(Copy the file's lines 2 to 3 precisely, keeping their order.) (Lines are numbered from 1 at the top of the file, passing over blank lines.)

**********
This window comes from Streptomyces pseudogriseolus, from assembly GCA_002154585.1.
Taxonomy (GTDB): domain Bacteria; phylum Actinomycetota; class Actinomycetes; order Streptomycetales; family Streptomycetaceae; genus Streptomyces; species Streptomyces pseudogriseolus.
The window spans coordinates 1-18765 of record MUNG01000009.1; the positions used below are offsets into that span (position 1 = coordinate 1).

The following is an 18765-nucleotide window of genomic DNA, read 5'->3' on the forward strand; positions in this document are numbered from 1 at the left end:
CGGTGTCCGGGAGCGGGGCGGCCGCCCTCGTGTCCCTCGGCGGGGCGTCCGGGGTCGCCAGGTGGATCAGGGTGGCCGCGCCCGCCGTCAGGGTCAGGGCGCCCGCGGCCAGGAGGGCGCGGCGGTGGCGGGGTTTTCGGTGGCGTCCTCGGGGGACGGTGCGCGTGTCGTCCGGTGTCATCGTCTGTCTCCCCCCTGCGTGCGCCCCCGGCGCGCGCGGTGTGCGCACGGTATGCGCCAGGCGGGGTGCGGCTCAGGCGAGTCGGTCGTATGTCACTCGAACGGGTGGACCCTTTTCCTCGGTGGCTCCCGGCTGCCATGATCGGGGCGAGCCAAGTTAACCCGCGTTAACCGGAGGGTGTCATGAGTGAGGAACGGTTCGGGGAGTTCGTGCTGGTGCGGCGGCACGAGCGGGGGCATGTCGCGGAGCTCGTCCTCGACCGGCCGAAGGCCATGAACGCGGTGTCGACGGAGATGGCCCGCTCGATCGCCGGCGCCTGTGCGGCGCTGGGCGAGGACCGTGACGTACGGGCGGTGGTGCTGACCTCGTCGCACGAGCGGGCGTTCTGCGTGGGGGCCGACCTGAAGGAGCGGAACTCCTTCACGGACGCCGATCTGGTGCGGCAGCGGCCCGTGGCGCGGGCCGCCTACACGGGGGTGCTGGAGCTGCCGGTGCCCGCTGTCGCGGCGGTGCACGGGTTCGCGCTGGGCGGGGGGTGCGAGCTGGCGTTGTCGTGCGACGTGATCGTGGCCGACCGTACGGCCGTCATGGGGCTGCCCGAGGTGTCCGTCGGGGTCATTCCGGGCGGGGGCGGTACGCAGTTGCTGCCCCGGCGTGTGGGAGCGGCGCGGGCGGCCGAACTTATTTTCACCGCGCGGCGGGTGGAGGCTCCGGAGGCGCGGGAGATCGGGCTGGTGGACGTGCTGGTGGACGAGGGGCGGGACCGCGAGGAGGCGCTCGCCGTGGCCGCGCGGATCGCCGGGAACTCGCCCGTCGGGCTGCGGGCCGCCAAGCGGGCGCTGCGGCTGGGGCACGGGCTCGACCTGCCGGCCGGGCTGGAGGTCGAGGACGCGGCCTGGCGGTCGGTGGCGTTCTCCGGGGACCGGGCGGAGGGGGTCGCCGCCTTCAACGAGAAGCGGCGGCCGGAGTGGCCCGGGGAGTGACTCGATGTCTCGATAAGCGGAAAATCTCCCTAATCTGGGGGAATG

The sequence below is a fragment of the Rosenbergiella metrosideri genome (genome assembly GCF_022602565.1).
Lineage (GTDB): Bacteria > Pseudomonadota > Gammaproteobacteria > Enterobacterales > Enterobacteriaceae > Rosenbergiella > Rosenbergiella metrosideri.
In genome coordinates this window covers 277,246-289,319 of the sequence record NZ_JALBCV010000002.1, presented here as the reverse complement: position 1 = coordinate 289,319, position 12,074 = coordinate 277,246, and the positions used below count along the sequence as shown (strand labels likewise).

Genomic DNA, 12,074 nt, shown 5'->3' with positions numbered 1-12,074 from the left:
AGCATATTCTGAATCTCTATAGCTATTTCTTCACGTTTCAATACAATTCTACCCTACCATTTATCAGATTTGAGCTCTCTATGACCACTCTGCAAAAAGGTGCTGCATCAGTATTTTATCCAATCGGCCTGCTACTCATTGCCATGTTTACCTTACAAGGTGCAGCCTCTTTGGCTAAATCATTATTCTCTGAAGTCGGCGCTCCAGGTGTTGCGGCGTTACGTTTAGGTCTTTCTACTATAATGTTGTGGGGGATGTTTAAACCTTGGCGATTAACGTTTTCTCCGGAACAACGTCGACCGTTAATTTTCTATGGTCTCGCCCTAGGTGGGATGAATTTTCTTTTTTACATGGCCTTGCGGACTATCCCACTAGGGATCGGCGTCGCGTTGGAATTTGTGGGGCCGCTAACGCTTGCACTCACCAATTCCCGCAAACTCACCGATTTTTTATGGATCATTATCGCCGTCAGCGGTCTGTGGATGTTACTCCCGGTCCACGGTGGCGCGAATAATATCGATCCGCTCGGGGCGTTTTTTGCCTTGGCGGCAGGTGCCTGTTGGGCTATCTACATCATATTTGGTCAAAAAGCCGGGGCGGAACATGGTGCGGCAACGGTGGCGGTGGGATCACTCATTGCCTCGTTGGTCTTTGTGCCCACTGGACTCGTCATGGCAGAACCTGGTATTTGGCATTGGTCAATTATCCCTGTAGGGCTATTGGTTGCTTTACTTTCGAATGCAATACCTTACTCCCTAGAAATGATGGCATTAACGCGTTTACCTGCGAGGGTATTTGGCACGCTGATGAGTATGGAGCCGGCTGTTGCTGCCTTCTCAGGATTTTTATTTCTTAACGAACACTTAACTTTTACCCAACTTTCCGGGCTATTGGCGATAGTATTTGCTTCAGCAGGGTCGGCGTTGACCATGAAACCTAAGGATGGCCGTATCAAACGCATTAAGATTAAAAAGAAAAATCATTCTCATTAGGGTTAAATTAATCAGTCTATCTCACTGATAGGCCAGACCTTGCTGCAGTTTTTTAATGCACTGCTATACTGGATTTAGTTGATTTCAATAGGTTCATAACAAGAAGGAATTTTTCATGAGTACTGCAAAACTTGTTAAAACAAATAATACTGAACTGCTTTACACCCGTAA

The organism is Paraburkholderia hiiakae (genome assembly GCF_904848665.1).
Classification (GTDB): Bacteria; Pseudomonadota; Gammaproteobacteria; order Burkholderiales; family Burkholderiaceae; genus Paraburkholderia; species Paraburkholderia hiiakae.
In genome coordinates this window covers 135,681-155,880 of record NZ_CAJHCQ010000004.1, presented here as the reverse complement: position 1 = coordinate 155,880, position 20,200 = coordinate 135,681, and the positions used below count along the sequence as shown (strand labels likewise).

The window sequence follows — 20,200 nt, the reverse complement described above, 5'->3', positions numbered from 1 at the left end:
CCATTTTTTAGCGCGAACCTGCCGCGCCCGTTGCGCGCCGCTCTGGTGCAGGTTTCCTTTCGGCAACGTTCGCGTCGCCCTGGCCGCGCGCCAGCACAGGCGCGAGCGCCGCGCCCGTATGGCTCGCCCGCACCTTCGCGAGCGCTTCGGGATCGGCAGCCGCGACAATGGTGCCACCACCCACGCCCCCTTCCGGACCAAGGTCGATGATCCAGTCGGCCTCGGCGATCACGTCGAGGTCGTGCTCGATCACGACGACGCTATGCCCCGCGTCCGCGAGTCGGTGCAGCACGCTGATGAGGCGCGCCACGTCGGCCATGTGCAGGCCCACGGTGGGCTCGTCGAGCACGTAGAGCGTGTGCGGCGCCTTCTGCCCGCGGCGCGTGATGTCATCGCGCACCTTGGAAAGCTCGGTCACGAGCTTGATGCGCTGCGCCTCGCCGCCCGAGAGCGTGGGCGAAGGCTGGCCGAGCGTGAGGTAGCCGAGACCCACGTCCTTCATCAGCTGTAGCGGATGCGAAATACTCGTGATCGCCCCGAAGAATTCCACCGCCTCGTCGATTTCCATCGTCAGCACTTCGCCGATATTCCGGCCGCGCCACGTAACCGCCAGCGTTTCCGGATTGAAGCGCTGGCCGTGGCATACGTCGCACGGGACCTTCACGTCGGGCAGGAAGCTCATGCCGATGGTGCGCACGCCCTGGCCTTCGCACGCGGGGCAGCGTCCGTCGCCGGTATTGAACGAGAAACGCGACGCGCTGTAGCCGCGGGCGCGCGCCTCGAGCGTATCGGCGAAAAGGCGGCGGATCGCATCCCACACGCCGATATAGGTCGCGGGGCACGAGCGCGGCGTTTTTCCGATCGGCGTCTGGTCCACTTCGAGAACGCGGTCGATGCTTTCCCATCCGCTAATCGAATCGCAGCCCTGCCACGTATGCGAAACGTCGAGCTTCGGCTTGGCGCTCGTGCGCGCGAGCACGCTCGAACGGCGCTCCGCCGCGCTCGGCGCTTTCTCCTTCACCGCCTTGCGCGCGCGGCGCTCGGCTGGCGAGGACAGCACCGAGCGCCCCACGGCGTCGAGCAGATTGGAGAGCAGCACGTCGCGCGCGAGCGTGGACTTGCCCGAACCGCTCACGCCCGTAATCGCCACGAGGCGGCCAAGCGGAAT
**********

Taxonomy (GTDB): domain Bacteria; phylum Actinomycetota; class Actinomycetes; order Streptomycetales; family Streptomycetaceae; genus Streptomyces; species Streptomyces pseudogriseolus.
The window spans coordinates 1-18765 of record MUNG01000009.1; the positions used below are offsets into that span (position 1 = coordinate 1).